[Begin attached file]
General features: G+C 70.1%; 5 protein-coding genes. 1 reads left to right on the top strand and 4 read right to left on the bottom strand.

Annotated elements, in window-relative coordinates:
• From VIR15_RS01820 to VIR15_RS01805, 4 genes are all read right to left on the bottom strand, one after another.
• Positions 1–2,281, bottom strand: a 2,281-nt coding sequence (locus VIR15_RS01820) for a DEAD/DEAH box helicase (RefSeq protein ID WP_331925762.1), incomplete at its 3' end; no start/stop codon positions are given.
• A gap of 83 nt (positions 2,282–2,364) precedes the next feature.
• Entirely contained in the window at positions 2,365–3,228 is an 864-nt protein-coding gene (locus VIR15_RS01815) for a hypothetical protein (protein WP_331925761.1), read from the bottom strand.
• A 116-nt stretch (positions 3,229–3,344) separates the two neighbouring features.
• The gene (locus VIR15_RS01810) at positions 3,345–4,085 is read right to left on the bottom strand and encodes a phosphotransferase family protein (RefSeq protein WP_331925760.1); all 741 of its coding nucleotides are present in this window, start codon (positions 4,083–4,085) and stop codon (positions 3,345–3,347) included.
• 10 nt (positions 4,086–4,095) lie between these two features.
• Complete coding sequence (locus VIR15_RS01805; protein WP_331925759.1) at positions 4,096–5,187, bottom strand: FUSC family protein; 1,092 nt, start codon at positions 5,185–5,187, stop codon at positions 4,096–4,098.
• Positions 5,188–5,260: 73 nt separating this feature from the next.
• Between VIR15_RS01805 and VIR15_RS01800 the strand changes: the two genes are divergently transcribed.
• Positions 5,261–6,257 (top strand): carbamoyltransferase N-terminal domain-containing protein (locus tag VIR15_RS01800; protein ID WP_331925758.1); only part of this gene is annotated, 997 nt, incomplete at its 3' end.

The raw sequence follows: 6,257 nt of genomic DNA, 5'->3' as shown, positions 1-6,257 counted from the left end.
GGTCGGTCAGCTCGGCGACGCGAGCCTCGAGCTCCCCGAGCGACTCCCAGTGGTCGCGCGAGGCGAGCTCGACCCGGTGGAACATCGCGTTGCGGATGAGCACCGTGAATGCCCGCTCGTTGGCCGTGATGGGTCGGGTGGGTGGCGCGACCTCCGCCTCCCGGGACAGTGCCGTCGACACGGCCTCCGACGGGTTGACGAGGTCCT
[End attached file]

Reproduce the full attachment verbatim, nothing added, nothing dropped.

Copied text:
General features: G+C 70.1%; 5 protein-coding genes. 1 reads left to right on the top strand and 4 read right to left on the bottom strand.

Annotated elements, in window-relative coordinates:
• From VIR15_RS01820 to VIR15_RS01805, 4 genes are all read right to left on the bottom strand, one after another.
• Positions 1–2,281, bottom strand: a 2,281-nt coding sequence (locus VIR15_RS01820) for a DEAD/DEAH box helicase (RefSeq protein ID WP_331925762.1), incomplete at its 3' end; no start/stop codon positions are given.
• A gap of 83 nt (positions 2,282–2,364) precedes the next feature.
• Entirely contained in the window at positions 2,365–3,228 is an 864-nt protein-coding gene (locus VIR15_RS01815) for a hypothetical protein (protein WP_331925761.1), read from the bottom strand.
• A 116-nt stretch (positions 3,229–3,344) separates the two neighbouring features.
• The gene (locus VIR15_RS01810) at positions 3,345–4,085 is read right to left on the bottom strand and encodes a phosphotransferase family protein (RefSeq protein WP_331925760.1); all 741 of its coding nucleotides are present in this window, start codon (positions 4,083–4,085) and stop codon (positions 3,345–3,347) included.
• 10 nt (positions 4,086–4,095) lie between these two features.
• Complete coding sequence (locus VIR15_RS01805; protein WP_331925759.1) at positions 4,096–5,187, bottom strand: FUSC family protein; 1,092 nt, start codon at positions 5,185–5,187, stop codon at positions 4,096–4,098.
• Positions 5,188–5,260: 73 nt separating this feature from the next.
• Between VIR15_RS01805 and VIR15_RS01800 the strand changes: the two genes are divergently transcribed.
• Positions 5,261–6,257 (top strand): carbamoyltransferase N-terminal domain-containing protein (locus tag VIR15_RS01800; protein ID WP_331925758.1); only part of this gene is annotated, 997 nt, incomplete at its 3' end.

The raw sequence follows: 6,257 nt of genomic DNA, 5'->3' as shown, positions 1-6,257 counted from the left end.
GGTCGGTCAGCTCGGCGACGCGAGCCTCGAGCTCCCCGAGCGACTCCCAGTGGTCGCGCGAGGCGAGCTCGACCCGGTGGAACATCGCGTTGCGGATGAGCACCGTGAATGCCCGCTCGTTGGCCGTGATGGGTCGGGTGGGTGGCGCGACCTCCGCCTCCCGGGACAGTGCCGTCGACACGGCCTCCGACGGGTTGACGAGGTCCT